One of the most memorable moments for me was finding out that some of them had participated in singing competitions before. They started singing for us—the whole Zoom room of 40 of them! They sang song after song, and it was really nice to see them open up. It was also heartwarming to watch those who understand English better translate things for their fellow brothers.
Before this project I thought that they would be very closed off, or that they wouldn’t be able to speak English that well. But most of them can speak English decently, and they were very open to share, super friendly, and very enthusiastic about participating in our games despite just finishing all their work just 2 hours before the session.
The Project Candela team during one of their weekly zoom sessions with the migrant worker brothers.
Great acts are made up of small deeds
Shu Rui: Singaporeans are not always understanding towards migrant workers, and we don’t really embrace our differences. We don’t always speak about them nicely, we shun them when they enter public transport smelling of sweat after a long day of labour, and some people don’t even acknowledge them. It’s really rude to treat them like air. In contrast, many of them are grateful to the Singaporean government for doing so much for them and are really open to learning about the local culture. The houses and roads we walk on are built by them and we should be more appreciative of their contributions.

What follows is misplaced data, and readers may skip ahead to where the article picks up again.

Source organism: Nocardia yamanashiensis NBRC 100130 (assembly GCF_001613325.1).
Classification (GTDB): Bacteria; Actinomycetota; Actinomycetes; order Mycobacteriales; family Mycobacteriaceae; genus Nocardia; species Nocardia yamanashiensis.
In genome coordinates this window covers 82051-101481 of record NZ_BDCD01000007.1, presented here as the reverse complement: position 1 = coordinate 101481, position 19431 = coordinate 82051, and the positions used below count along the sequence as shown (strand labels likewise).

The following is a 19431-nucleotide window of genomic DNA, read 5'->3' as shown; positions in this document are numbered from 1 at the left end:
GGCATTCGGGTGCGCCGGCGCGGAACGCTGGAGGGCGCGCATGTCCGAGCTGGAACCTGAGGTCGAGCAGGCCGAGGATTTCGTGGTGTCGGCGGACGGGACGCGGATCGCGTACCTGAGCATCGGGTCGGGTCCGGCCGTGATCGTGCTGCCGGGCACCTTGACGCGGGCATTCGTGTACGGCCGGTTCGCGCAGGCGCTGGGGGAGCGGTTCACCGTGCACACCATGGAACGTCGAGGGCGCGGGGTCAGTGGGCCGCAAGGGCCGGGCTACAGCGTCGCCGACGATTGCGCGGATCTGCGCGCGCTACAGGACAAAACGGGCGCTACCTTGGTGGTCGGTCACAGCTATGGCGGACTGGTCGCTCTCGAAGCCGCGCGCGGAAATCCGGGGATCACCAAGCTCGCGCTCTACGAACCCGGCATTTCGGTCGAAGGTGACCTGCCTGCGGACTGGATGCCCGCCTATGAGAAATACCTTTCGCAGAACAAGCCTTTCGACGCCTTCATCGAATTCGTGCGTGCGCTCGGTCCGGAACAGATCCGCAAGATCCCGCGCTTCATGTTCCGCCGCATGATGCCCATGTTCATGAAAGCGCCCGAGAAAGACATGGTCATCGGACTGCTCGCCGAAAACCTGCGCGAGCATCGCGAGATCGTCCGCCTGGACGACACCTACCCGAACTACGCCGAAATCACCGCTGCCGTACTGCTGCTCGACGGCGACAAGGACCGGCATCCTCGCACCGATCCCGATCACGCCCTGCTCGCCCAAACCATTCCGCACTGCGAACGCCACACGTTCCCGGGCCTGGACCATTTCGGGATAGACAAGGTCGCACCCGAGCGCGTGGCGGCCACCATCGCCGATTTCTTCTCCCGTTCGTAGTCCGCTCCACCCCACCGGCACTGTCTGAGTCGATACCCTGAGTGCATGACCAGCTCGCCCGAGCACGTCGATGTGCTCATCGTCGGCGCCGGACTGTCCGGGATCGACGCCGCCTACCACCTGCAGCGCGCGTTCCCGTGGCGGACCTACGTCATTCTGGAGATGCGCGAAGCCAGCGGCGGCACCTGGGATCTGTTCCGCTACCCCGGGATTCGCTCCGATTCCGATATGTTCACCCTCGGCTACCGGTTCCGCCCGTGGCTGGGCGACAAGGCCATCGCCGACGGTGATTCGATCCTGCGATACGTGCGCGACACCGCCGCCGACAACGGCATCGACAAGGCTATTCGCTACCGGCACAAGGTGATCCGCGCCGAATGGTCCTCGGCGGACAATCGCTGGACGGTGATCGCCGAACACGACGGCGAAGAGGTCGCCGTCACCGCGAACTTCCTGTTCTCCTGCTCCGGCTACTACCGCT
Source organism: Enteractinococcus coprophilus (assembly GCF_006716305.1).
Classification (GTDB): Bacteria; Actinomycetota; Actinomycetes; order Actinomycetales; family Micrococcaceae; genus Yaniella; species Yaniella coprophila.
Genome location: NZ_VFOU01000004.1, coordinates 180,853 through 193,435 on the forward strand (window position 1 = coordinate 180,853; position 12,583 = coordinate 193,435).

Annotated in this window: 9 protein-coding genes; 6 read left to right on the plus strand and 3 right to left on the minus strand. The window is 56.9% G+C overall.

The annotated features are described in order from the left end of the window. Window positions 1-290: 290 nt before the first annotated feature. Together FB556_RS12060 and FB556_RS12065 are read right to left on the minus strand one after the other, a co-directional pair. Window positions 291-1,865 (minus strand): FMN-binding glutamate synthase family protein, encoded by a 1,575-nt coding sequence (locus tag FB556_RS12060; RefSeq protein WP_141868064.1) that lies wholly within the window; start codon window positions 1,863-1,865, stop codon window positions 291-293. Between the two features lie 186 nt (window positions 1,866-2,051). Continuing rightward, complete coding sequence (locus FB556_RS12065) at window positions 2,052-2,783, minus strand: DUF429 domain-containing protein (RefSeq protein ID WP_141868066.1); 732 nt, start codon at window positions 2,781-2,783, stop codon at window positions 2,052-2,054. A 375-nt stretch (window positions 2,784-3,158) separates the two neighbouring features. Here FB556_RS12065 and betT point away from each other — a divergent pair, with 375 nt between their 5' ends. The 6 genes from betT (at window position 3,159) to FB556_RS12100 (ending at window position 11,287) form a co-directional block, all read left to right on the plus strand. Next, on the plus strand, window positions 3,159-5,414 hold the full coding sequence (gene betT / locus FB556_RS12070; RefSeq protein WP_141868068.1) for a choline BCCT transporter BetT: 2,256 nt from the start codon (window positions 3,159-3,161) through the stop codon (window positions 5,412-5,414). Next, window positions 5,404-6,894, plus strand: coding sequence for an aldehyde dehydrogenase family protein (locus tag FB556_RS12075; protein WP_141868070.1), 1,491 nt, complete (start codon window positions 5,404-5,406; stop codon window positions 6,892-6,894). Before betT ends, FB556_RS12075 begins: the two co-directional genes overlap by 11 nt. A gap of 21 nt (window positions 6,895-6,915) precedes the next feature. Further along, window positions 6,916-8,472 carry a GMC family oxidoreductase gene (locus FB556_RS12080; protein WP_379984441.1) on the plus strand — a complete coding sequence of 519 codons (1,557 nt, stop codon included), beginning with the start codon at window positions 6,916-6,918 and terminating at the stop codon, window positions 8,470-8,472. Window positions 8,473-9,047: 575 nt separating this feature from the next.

Making a change can be as small and simple as greeting migrant workers if you happen to walk past. If you see them around the neighbourhood, say “hi” or “thank you” or maybe even buy them a small drink. I think they would appreciate that a lot. If you want to contribute more to the migrant worker community, there are many other organisations and initiatives out there you can join, like ItsRainingRaincoats, or the Covid-19 Migrant Support Coalition.
Ethel: As someone who feels deeply for many things and has volunteered across a variety of causes, it always inspires me and encourages me to interact with people who act on what they believe in. One of my favourite experiences is the first physical activity that we organised for the migrant workers, an “Afternoon Out”. To see the culmination of the team's efforts—and to finally interact with fellow volunteers and migrant workers after many long months spent indoors—was extremely rewarding.
I didn’t have a lot of experience before WIMBY and my interactions with migrant workers, like most Singaporeans, were paltry and superficial. I had to educate and humble myself, and listen and learn from the migrant workers and other volunteers in the space. But in the end, it’s been worth it.
There are many ways to be a part of a cause. Even within WIMBY, different individuals play different roles—from helping out with social media advocacy, to representing our initiatives on panels and mainstream media outlets, to programme design and outreach—there’s a way for anyone to get involved. Even for people like me who were not actively involved in volunteering, there’s so much we can do in our personal capacities, like engaging people in conversations and gently (but firmly) calling out problematic behaviour and rhetoric when we encounter them in our daily lives.
Images courtesy of Ethel and Shu Rui.
Veronica Fonseca is a Business Management Undergraduate, majoring in Communications Management and Global Asia, with the Lee Kong Chian School of Business at Singapore Management University.